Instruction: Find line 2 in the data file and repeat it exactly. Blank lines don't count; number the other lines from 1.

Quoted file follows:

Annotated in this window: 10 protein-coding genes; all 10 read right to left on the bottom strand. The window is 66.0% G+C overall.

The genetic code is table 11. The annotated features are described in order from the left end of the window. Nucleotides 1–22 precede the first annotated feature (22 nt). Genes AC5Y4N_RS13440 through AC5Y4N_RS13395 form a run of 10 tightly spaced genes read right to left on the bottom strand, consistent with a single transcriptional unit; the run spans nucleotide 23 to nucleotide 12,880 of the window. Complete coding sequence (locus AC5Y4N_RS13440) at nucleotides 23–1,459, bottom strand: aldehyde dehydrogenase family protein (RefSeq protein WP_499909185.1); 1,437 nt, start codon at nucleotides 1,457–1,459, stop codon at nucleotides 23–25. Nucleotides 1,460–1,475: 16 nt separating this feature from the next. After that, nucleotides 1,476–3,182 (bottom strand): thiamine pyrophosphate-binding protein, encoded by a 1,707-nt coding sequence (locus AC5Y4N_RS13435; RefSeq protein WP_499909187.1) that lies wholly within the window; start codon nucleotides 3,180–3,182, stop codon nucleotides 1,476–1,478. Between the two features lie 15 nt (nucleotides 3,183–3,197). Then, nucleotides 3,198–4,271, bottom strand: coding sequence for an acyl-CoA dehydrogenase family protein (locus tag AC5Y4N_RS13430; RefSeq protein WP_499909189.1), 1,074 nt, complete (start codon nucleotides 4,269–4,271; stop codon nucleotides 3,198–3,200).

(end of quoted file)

The genetic code is table 11. The annotated features are described in order from the left end of the window. Nucleotides 1–22 precede the first annotated feature (22 nt). Genes AC5Y4N_RS13440 through AC5Y4N_RS13395 form a run of 10 tightly spaced genes read right to left on the bottom strand, consistent with a single transcriptional unit; the run spans nucleotide 23 to nucleotide 12,880 of the window. Complete coding sequence (locus AC5Y4N_RS13440) at nucleotides 23–1,459, bottom strand: aldehyde dehydrogenase family protein (RefSeq protein WP_499909185.1); 1,437 nt, start codon at nucleotides 1,457–1,459, stop codon at nucleotides 23–25. Nucleotides 1,460–1,475: 16 nt separating this feature from the next. After that, nucleotides 1,476–3,182 (bottom strand): thiamine pyrophosphate-binding protein, encoded by a 1,707-nt coding sequence (locus AC5Y4N_RS13435; RefSeq protein WP_499909187.1) that lies wholly within the window; start codon nucleotides 3,180–3,182, stop codon nucleotides 1,476–1,478. Between the two features lie 15 nt (nucleotides 3,183–3,197). Then, nucleotides 3,198–4,271, bottom strand: coding sequence for an acyl-CoA dehydrogenase family protein (locus tag AC5Y4N_RS13430; RefSeq protein WP_499909189.1), 1,074 nt, complete (start codon nucleotides 4,269–4,271; stop codon nucleotides 3,198–3,200).